The Free the Children Initiative is a much needed social project.  It aims to free children in developing nations from bonded labor and other forms of exploitation.  The brainchild of Craig Keilburger, the project has attracted public attention in the United States and the rest of the developed world.  The relevance of such an initiative cannot be overstated, for in the era of globalization, it is grossly unjust how children growing up in different parts of the world experience markedly different standard of life. The most important message of the initiative is how children from one part of the world help their counterparts in another part of the world.  This way, a sense of global solidarity and fraternity is built into children at a very young age.

The Free the Children (FTC) – India Initiative has the basic objective of liberating children from child labor. But this cannot be achieved in isolation from social and economic factors that force children into work.  . . . Read More

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Community Policing in the USA and Britain

  1. Develop a typical “community policing” model utilized by local/American policing tactics. How would you deploy road patrol personnel to best promote the model of community policing? How would you instruct your officers to interact with the community?

The community policing model had found success in the United States because of its balancing of authority with community. A typical model would comprise of a squad of patrollers assigned to a locality.  They would come under the leadership of the delegated sheriff for that locality. The key feature of the community policing model in the United States is ‘participation’. Rather than acting like authorities in power, the patrollers strike camaraderie with local residents.  They develop a first-name calling rapport with the locals. The local residents serve as useful informants and witnesses for suspect activity. At the same time the patrolling officers do also monitor the regulars he comes . . . Read More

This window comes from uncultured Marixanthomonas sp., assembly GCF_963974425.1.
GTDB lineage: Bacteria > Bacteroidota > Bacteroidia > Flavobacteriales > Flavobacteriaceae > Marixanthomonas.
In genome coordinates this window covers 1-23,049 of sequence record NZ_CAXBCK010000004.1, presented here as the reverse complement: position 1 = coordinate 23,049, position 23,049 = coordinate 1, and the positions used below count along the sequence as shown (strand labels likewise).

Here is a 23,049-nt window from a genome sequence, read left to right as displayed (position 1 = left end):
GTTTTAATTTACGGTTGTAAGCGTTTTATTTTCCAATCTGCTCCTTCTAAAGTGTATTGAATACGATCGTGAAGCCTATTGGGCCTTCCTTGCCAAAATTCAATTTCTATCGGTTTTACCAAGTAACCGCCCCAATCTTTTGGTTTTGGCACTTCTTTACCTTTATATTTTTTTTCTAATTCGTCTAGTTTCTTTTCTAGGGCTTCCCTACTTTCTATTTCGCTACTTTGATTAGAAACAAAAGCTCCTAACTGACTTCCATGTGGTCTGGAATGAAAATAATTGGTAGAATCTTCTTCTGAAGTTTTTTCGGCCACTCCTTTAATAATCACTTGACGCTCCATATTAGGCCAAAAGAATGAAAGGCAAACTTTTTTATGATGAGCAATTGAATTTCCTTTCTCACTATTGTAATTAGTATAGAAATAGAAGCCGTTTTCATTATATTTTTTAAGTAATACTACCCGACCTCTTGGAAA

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What is the source of law’s legitimacy for Antigone and Creon?

The confrontation between Antigone and her uncle Creon (the ruler of Thebes) begins with the demise of her two brothers Eteocles and Polyneices. Since Creon was on the side of Eteocles during the combat between the two brothers, he decrees to honor him in death.  In sharp contrast he decrees that Polyneices be left rotting in the battle field sans a proper burial.  This is the highest form of punishment in ancient Greek and its evocation is a measure of Creon’s hostility toward Polyneices.  In Creon’s own view, what legitimizes his decree is his authority as the supreme ruler of Thebes.  He performs very little moral deliberation before setting his order to execution.

But Polyneices’ beloved sister Antigone is a balanced, intellectual and humane person (as evidenced from allusions in the play). Her love for her brother impels her to bury him properly. Though this action would invoke the wrath of Creon and jeopardize her life, her humanity and love supersedes all . . . Read More

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The decline of Community Oriented Policing since September 11, 2001.

Prior to September 11, 2001 many police agencies nationwide practiced Community Oriented Policing.  The aftermath of 9/11 saw many police agencies revert back to traditional policing.  Describe why you believe this is or is not beneficial for a police organization.